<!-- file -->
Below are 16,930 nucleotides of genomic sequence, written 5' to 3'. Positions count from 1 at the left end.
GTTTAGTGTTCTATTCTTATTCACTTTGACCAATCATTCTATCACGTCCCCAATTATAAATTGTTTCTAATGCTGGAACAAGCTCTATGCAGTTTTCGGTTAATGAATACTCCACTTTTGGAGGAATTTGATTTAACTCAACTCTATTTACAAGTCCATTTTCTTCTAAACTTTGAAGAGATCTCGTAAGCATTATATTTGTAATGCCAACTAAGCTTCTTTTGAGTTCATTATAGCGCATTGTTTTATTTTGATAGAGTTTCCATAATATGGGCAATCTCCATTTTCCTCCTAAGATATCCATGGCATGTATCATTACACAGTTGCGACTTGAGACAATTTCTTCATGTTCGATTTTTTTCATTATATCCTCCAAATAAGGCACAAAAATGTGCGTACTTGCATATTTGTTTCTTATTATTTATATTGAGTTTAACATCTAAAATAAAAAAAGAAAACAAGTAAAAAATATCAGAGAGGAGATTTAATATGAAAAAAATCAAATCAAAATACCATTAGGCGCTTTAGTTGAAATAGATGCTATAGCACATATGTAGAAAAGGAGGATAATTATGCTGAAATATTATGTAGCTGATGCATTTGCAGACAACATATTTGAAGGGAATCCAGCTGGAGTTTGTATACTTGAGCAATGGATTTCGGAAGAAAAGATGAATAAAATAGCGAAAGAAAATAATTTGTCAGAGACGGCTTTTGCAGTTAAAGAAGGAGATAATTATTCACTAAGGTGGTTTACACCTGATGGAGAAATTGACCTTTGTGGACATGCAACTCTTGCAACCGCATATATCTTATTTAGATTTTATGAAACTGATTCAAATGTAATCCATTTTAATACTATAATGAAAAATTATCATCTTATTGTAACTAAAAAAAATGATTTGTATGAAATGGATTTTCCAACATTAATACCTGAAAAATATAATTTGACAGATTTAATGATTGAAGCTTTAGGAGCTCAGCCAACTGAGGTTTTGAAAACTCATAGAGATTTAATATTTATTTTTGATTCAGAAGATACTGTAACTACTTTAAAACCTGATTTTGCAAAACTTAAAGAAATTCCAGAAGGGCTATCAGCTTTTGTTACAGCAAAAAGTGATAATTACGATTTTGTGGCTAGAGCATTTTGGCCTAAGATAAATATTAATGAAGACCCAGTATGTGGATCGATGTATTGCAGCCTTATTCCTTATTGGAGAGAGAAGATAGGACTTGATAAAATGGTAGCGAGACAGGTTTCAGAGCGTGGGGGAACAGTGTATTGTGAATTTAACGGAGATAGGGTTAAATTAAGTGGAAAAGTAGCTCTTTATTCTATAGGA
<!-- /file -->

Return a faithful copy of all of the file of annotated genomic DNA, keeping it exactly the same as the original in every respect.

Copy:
Below are 16,930 nucleotides of genomic sequence, written 5' to 3'. Positions count from 1 at the left end.
GTTTAGTGTTCTATTCTTATTCACTTTGACCAATCATTCTATCACGTCCCCAATTATAAATTGTTTCTAATGCTGGAACAAGCTCTATGCAGTTTTCGGTTAATGAATACTCCACTTTTGGAGGAATTTGATTTAACTCAACTCTATTTACAAGTCCATTTTCTTCTAAACTTTGAAGAGATCTCGTAAGCATTATATTTGTAATGCCAACTAAGCTTCTTTTGAGTTCATTATAGCGCATTGTTTTATTTTGATAGAGTTTCCATAATATGGGCAATCTCCATTTTCCTCCTAAGATATCCATGGCATGTATCATTACACAGTTGCGACTTGAGACAATTTCTTCATGTTCGATTTTTTTCATTATATCCTCCAAATAAGGCACAAAAATGTGCGTACTTGCATATTTGTTTCTTATTATTTATATTGAGTTTAACATCTAAAATAAAAAAAGAAAACAAGTAAAAAATATCAGAGAGGAGATTTAATATGAAAAAAATCAAATCAAAATACCATTAGGCGCTTTAGTTGAAATAGATGCTATAGCACATATGTAGAAAAGGAGGATAATTATGCTGAAATATTATGTAGCTGATGCATTTGCAGACAACATATTTGAAGGGAATCCAGCTGGAGTTTGTATACTTGAGCAATGGATTTCGGAAGAAAAGATGAATAAAATAGCGAAAGAAAATAATTTGTCAGAGACGGCTTTTGCAGTTAAAGAAGGAGATAATTATTCACTAAGGTGGTTTACACCTGATGGAGAAATTGACCTTTGTGGACATGCAACTCTTGCAACCGCATATATCTTATTTAGATTTTATGAAACTGATTCAAATGTAATCCATTTTAATACTATAATGAAAAATTATCATCTTATTGTAACTAAAAAAAATGATTTGTATGAAATGGATTTTCCAACATTAATACCTGAAAAATATAATTTGACAGATTTAATGATTGAAGCTTTAGGAGCTCAGCCAACTGAGGTTTTGAAAACTCATAGAGATTTAATATTTATTTTTGATTCAGAAGATACTGTAACTACTTTAAAACCTGATTTTGCAAAACTTAAAGAAATTCCAGAAGGGCTATCAGCTTTTGTTACAGCAAAAAGTGATAATTACGATTTTGTGGCTAGAGCATTTTGGCCTAAGATAAATATTAATGAAGACCCAGTATGTGGATCGATGTATTGCAGCCTTATTCCTTATTGGAGAGAGAAGATAGGACTTGATAAAATGGTAGCGAGACAGGTTTCAGAGCGTGGGGGAACAGTGTATTGTGAATTTAACGGAGATAGGGTTAAATTAAGTGGAAAAGTAGCTCTTTATTCTATAGGA